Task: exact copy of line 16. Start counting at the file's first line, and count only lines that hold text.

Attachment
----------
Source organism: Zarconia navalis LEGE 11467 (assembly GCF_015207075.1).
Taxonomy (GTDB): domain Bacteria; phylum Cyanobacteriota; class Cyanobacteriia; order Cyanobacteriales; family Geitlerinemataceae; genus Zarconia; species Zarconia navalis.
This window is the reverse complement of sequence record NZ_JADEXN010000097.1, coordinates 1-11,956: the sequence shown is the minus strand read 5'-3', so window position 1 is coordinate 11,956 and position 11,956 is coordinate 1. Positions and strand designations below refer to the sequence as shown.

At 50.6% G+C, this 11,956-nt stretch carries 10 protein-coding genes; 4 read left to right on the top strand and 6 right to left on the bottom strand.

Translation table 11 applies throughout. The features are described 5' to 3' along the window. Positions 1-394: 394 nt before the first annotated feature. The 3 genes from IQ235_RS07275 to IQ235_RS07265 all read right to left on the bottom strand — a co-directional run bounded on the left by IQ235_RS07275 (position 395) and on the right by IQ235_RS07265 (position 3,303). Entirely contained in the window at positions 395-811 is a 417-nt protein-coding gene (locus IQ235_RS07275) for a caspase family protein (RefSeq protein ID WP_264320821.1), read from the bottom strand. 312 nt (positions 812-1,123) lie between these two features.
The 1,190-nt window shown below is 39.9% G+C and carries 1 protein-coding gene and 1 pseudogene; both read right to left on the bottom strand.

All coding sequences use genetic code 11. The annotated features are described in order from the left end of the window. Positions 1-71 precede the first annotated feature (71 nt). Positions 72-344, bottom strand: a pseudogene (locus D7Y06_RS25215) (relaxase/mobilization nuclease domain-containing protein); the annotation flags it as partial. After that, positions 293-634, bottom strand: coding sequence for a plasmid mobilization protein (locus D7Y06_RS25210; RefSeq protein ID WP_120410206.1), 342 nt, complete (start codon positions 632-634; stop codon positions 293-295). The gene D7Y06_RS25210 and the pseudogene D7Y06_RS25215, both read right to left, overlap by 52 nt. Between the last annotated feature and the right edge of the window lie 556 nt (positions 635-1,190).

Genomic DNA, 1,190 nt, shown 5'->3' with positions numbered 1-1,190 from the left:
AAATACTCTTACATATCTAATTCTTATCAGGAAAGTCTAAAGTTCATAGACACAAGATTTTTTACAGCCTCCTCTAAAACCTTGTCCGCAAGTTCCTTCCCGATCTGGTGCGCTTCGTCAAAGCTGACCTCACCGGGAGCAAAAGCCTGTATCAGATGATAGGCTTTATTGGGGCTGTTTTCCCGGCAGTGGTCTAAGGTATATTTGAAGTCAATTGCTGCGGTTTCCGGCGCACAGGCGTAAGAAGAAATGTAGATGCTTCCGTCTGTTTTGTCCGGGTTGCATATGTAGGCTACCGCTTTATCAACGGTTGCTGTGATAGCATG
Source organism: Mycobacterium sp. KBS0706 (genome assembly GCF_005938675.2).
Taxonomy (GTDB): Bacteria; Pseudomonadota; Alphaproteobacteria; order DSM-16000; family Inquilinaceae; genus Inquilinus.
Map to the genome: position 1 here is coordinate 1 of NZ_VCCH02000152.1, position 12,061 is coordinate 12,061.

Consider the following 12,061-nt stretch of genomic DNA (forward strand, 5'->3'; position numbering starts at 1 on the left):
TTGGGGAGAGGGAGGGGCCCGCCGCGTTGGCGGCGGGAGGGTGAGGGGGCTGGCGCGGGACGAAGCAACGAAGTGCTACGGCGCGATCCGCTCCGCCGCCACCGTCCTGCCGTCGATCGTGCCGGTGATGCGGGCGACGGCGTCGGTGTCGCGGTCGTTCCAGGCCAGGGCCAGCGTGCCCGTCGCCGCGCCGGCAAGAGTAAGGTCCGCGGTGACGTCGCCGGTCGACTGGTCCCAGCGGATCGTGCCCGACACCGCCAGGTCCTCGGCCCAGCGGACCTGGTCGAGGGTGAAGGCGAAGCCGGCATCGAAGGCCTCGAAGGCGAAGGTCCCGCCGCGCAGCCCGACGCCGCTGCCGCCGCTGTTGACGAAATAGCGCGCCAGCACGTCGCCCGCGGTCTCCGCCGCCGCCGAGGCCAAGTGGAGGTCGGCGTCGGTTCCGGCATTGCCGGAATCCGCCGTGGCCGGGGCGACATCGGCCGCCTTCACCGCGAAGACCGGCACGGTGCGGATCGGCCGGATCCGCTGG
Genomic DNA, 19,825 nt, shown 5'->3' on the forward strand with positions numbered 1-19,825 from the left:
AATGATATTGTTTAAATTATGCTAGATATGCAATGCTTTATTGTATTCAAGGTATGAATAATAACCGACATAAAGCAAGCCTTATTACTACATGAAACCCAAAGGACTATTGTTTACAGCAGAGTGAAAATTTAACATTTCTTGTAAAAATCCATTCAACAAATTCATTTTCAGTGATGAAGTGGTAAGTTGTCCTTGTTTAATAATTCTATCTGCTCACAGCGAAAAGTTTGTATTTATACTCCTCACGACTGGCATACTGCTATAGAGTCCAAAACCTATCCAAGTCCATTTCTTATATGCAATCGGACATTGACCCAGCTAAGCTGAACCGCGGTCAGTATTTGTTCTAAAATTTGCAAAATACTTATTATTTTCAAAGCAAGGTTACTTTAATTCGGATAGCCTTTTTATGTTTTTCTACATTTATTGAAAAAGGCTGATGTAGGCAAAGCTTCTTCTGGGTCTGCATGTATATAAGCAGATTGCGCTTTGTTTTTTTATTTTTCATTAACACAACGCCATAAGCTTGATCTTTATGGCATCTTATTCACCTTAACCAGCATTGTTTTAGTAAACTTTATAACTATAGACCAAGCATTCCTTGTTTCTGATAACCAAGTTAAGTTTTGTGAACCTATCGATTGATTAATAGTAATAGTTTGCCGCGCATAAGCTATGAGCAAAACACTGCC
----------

AATGATATTGTTTAAATTATGCTAGATATGCAATGCTTTATTGTATTCAAGGTATGAATAATAACCGACATAAAGCAAGCCTTATTACTACATGAAACCCAAAGGACTATTGTTTACAGCAGAGTGAAAATTTAACATTTCTTGTAAAAATCCATTCAACAAATTCATTTTCAGTGATGAAGTGGTAAGTTGTCCTTGTTTAATAATTCTATCTGCTCACAGCGAAAAGTTTGTATTTATACTCCTCACGACTGGCATACTGCTATAGAGTCCAAAACCTATCCAAGTCCATTTCTTATATGCAATCGGACATTGACCCAGCTAAGCTGAACCGCGGTCAGTATTTGTTCTAAAATTTGCAAAATACTTATTATTTTCAAAGCAAGGTTACTTTAATTCGGATAGCCTTTTTATGTTTTTCTACATTTATTGAAAAAGGCTGATGTAGGCAAAGCTTCTTCTGGGTCTGCATGTATATAAGCAGATTGCGCTTTGTTTTTTTATTTTTCATTAACACAACGCCATAAGCTTGATCTTTATGGCATCTTATTCACCTTAACCAGCATTGTTTTAGTAAACTTTATAACTATAGACCAAGCATTCCTTGTTTCTGATAACCAAGTTAAGTTTTGTGAACCTATCGATTGATTAATAGTAATAGTTTGCCGCGCATAAGCTATGAGCAAAACACTGCC